from scipy import optimize #Heat Exchanger def Configure(unit): #material ports unit.add_port("Feed 1",unit.PortType.MATERIAL,unit.PortDirection.FEED) unit.add_port("Product 1",unit.PortType.MATERIAL,unit.PortDirection.PRODUCT) unit.add_port("Feed 2",unit.PortType.MATERIAL,unit.PortDirection.FEED) unit.add_port("Product 2",unit.PortType.MATERIAL,unit.PortDirection.PRODUCT) #allow inconsistent compound slates unit.allow_inconsistent_compounds=True #input parameters PASCAL=(unit.Dimension.KILOGRAM*unit.Dimension.METER/unit.Dimension.SECOND**2)/unit.Dimension.METER**2 unit.add_parameter("Pressure drop 1",unit.ParameterType.REAL,unit.ParameterMode.INPUT,default=0,min=0,dimension=PASCAL,difference=True) unit.add_parameter("Pressure drop 2",unit.ParameterType.REAL,unit.ParameterMode.INPUT,default=0,min=0,dimension=PASCAL,difference=True) unit.add_parameter("Mode",unit.ParameterType.STRING,unit.ParameterMode.INPUT,default="Counter-current",options=["Counter-current","Co-current"]) unit.add_parameter("Effectiveness",unit.ParameterType.REAL,unit.ParameterMode.INPUT,default=1,min=0,max=1,difference=True) #difference is True for dimensionless implies fraction #output parameters WATT=unit.Dimension.KILOGRAM*unit.Dimension.METER**2/unit.Dimension.SECOND**3 unit.add_parameter("Max. heat transfer",unit.ParameterType.REAL,unit.ParameterMode.OUTPUT,dimension=WATT) unit.add_parameter("Actual heat transfer",unit.ParameterType.REAL,unit.ParameterMode.OUTPUT,dimension=WATT) def Validate(unit): compoundSlate1=[comp.name for comp in unit.ports["Feed 1"].compounds] compoundSlate2=[comp.name for comp in unit.ports["Product 1"].compounds] if compoundSlate1!=compoundSlate2: raise RuntimeError('Feed 1 and Product 1 do not have the same compounds') compoundSlate1=[comp.name for comp in unit.ports["Feed 2"].compounds] compoundSlate2=[comp.name for comp in unit.ports["Product 2"].compounds] if compoundSlate1!=compoundSlate2: raise RuntimeError('Feed 2 and Product 2 do not have the same compounds') def Calculate(unit): fd1=unit.ports["Feed 1"] fd2=unit.ports["Feed 2"] pd1=unit.ports["Product 1"] pd2=unit.ports["Product 2"] p1=fd1.p-unit.parameters["Pressure drop 1"].value p2=fd2.p-unit.parameters["Pressure drop 2"].value if fd1.flow_rate==0: #zero flow case, no heat transfer possible; bring stream 1 to feed 2 temperature pd1.set(x=fd1.x,p=p1,flow_rate=fd1.flow_rate,t=fd2.t) # do a PH flash in case stream 2 is a pure compound pd2.set(x=fd2.x,p=p2,flow_rate=fd2.flow_rate,h=fd2.get_property('enthalpy')) #report zero heat transfer unit.parameters["Max. heat transfer"].value=0 unit.parameters["Actual heat transfer"].value=0 elif fd2.flow_rate==0: #zero flow case, no heat transfer possible; bring stream 2 to feed 1 temperature pd2.set(x=fd2.x,p=p2,flow_rate=fd2.flow_rate,t=fd1.t) # do a PH flash in case stream 1 is a pure compound pd1.set(x=fd1.x,p=p1,flow_rate=fd1.flow_rate,h=fd1.get_property('enthalpy')) #report zero heat transfer unit.parameters["Max. heat transfer"].value=0 unit.parameters["Actual heat transfer"].value=0 else: #store feed enthalpies: h_fd1=fd1.get_property('enthalpy') h_fd2=fd2.get_property('enthalpy') #work required to bring stream 2 to feed temperature 1 q1=(pd2.create_phase_equilibrium(x=fd2.x,t=fd1.t,p=p2).get_property('enthalpy')-fd2.get_property('enthalpy'))*fd2.flow_rate #work required to bring stream 1 to feed temperature 2 q2=(pd1.create_phase_equilibrium(x=fd1.x,t=fd2.t,p=p1).get_property('enthalpy')-fd1.get_property('enthalpy'))*fd1.flow_rate #take the smaller absolute heat duty, which is the max. possible heat duty q=-q1 if abs(q1)<abs(q2) else q2 if unit.parameters["Mode"]=="Counter-current": #Counter-current: the max amount of heat transfer taking place is q pass else: #Co-current: the amount of heat transfer taking place is between 0 and q, # solve for the actual max heat transfer so that exit temperatures are equal if q<0: qmin=q qmax=0 else: qmin=0 qmax=q #solution is bracketed, use a 1-dimensional root finder def f(q): #return temperature difference, given q return pd2.create_phase_equilibrium(x=fd2.x,enthalpy=h_fd2-q/fd2.flow_rate,p=p2).t-pd1.create_phase_equilibrium(x=fd1.x,enthalpy=h_fd1+q/fd1.flow_rate,p=p1).t q=optimize.toms748(f,qmin,qmax) #we found max q, report and calculate actual q unit.parameters["Max. heat transfer"].value=q q=q*unit.parameters["Effectiveness"].value unit.parameters["Actual heat transfer"].value=q #apply to both streams pd1.set(x=fd1.x,p=p1,flow_rate=fd1.flow_rate,enthalpy=h_fd1+q/fd1.flow_rate) pd2.set(x=fd2.x,p=p2,flow_rate=fd2.flow_rate,enthalpy=h_fd2-q/fd2.flow_rate)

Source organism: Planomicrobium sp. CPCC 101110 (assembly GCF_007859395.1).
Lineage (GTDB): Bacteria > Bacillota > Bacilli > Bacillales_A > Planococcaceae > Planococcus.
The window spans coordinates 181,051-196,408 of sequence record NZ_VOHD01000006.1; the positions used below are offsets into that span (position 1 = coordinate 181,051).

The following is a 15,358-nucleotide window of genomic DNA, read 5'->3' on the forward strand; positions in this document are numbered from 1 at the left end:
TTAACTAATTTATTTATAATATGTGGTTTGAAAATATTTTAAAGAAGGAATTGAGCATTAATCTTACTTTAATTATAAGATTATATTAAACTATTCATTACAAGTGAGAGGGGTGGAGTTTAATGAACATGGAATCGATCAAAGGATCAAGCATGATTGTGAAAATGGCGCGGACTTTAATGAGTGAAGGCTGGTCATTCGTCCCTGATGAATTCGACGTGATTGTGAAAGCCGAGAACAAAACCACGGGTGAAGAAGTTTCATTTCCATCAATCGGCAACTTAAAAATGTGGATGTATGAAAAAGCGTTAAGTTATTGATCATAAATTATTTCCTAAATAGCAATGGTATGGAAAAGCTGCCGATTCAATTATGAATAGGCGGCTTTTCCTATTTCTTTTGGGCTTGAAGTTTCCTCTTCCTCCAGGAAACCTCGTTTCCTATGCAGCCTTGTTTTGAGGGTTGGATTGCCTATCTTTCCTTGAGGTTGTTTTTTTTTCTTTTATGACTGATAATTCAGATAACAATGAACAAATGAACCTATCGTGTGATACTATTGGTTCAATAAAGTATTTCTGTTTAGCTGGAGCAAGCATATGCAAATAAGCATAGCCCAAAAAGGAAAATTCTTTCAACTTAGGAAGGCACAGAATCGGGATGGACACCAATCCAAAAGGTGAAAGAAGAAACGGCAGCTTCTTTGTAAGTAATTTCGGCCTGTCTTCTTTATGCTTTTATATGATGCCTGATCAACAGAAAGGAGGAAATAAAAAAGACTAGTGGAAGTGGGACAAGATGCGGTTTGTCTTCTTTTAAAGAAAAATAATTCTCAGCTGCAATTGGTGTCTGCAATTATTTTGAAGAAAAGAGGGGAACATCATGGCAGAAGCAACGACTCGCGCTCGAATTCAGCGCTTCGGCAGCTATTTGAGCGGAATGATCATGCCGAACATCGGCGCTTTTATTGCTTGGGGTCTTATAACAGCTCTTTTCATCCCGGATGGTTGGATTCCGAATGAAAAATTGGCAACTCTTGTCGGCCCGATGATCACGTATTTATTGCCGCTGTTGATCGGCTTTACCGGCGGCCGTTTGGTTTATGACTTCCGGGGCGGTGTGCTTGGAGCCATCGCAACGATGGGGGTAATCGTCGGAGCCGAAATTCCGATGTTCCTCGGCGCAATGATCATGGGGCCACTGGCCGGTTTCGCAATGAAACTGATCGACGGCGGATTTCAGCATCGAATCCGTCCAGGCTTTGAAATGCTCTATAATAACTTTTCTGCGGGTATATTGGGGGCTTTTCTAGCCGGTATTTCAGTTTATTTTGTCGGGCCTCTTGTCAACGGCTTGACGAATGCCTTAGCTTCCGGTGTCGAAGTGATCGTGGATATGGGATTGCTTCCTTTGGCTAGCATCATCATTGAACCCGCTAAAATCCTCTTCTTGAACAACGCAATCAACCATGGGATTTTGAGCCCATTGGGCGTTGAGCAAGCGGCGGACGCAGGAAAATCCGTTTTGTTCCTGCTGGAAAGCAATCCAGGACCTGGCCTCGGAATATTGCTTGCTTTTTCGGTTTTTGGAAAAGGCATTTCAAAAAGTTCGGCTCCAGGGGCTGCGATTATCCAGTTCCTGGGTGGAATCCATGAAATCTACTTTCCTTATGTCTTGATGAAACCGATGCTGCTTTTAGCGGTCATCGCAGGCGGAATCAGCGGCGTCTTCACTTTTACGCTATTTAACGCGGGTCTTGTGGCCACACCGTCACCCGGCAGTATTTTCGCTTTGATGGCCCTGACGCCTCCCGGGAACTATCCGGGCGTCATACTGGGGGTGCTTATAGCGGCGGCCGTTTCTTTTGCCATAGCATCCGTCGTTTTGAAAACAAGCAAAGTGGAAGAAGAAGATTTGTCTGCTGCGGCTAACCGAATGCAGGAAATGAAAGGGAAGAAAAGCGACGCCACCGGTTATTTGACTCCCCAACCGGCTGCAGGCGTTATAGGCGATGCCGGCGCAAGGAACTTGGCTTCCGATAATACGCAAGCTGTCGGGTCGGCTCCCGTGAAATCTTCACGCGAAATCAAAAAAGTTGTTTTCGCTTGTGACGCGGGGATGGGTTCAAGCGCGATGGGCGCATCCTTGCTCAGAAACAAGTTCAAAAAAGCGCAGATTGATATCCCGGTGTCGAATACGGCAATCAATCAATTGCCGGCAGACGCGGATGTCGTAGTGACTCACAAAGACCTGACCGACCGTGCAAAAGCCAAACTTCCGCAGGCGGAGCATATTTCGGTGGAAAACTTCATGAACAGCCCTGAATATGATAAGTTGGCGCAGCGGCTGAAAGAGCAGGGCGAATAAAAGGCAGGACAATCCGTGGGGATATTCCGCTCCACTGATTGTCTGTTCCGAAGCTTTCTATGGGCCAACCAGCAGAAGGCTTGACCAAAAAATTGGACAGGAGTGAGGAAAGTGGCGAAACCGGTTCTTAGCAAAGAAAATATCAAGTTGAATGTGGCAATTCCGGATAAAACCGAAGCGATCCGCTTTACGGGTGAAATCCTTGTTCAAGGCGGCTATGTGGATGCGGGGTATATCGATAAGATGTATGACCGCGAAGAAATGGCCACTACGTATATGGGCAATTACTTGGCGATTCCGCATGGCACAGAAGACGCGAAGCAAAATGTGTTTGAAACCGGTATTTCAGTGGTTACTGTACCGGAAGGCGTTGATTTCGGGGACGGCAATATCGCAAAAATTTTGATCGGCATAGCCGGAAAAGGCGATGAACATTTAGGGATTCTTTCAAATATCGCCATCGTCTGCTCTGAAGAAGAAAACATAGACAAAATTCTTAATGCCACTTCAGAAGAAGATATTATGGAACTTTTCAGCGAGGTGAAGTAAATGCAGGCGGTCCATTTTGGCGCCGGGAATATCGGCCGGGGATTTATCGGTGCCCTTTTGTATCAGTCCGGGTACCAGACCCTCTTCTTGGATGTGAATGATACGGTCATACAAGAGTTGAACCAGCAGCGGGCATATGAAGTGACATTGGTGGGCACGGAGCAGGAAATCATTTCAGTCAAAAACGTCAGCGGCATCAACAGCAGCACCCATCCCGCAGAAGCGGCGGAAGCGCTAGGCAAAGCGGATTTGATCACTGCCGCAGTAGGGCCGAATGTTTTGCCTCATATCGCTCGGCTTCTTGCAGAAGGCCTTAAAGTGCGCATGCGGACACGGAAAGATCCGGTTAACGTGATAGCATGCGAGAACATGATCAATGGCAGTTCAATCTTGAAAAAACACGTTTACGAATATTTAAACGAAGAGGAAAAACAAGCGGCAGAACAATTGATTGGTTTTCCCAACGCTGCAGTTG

In the above example, a STRING parameter was used with a predefined set of options. The control to select such an option is typically rendered as a drop down list by the PME. If no option list is specified, a STRING parameter can take any value, and is typically configured using a text box.